Monday's Storm Raises Avalanche Danger

Monday's Storm Raises Avalanche Danger

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News Specialist Jed Boal reportingThe weird winter weather just won't stop on the Wasatch Front. Yesterday's storm brought heavy snow and renewed danger for avalanches.

One avalanche forecaster put it this way -- we had a Portland-type of storm on top of a Colorado-type base.

The unusual is very usual this winter.

Six to eight inches of heavy snow in the mountains is more than any other storm this month.

Enough for Brett Pelletier to ski into the backcountry -- but he'll play it safe today.

"The conditions are pretty dangerous right now. There's some pretty loose faceted snow down low and wet, heavy snow on top of that. It's going to make some pretty big avalanches if we do get a lot of snow," Pelletier says.

Clear January skies rotted the snow pack into weak sugary snow. The new heavy snow could easily slide.

"Today there's pretty widespread avalanche activity, everywhere above 8,500 feet people are getting a lot of avalanches, especially with control work, and you can get them with ski cuts or snowmobiles," says Bruce Tremper, and avalanche forecaster.

Randy Julander of the Utah Snow Survey points out that any drop in the bucket helps, but this was just one drop. The skiers we talked to, however, are ready to take advantage of any snow we get.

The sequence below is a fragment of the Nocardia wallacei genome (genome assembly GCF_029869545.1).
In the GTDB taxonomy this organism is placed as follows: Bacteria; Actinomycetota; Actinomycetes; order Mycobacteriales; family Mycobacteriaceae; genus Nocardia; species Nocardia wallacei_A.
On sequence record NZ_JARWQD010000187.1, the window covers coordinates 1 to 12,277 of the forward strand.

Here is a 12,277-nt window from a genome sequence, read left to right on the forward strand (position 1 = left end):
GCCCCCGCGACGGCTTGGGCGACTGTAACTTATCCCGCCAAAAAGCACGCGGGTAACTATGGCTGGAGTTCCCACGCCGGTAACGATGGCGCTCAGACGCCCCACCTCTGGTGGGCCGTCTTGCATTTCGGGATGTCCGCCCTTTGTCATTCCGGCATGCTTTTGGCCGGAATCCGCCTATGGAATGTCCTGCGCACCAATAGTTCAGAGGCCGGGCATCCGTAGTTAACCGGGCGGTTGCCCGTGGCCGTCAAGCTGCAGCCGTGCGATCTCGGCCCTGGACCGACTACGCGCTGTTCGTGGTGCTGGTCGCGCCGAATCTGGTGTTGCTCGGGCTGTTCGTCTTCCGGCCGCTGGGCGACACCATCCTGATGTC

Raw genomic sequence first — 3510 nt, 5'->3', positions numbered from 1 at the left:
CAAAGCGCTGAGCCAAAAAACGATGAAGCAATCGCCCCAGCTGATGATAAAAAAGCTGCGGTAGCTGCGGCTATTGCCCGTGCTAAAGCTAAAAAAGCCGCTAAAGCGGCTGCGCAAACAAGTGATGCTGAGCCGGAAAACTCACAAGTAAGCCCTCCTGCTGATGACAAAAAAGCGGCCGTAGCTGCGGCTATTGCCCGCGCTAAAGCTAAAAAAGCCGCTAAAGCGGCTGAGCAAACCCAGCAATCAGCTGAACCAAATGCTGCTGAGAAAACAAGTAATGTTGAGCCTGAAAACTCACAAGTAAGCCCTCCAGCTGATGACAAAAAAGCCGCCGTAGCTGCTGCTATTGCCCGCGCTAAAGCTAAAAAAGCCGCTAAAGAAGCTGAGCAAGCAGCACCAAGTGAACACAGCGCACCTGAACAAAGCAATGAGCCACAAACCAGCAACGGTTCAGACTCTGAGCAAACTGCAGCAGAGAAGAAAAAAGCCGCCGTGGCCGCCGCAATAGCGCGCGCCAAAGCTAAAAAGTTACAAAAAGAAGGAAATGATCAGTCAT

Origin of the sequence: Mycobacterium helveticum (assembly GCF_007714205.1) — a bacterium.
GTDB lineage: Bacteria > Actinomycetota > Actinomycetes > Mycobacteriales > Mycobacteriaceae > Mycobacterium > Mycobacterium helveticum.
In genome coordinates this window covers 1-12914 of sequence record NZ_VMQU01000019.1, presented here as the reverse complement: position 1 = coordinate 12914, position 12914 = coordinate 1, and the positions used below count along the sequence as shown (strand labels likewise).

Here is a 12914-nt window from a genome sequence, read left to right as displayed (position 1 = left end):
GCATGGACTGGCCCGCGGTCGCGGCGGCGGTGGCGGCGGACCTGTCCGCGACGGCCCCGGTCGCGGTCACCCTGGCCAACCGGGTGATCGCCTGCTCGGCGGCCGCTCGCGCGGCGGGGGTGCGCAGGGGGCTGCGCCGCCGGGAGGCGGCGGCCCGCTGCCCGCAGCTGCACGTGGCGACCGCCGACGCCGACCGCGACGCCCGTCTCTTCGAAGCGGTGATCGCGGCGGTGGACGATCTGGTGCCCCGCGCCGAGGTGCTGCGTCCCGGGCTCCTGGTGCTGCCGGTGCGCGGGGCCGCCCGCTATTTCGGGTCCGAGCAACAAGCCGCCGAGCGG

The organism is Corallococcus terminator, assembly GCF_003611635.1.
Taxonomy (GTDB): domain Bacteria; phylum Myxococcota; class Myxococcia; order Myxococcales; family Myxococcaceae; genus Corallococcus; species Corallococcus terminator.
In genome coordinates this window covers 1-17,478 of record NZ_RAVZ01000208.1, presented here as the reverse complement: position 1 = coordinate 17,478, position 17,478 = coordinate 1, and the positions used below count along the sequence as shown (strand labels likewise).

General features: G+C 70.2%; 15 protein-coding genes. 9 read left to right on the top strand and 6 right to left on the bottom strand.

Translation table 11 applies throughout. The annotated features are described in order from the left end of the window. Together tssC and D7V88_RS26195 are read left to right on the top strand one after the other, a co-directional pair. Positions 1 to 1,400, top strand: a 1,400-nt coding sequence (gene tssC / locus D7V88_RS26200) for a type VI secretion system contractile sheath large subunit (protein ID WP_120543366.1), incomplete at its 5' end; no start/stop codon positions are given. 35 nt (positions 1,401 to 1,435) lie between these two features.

"I've really been enjoying the warmth. I have hope that it's going to come. What's here, I'm going to take advantage of it," says skier Marybeth Cresse.

We all expect more snow will fall in February and April. According to records dating back to the 1940s, only the winter of 1976 had less snow pack at the end of January.

"There's only one year I can see in the past that's drier than this year as far as the snow pack at Alta by this date," Tremper says.

Historically, though, there may be some good news. In years when it's been dry up to this point, the spring usually finishes with a normal flourish.

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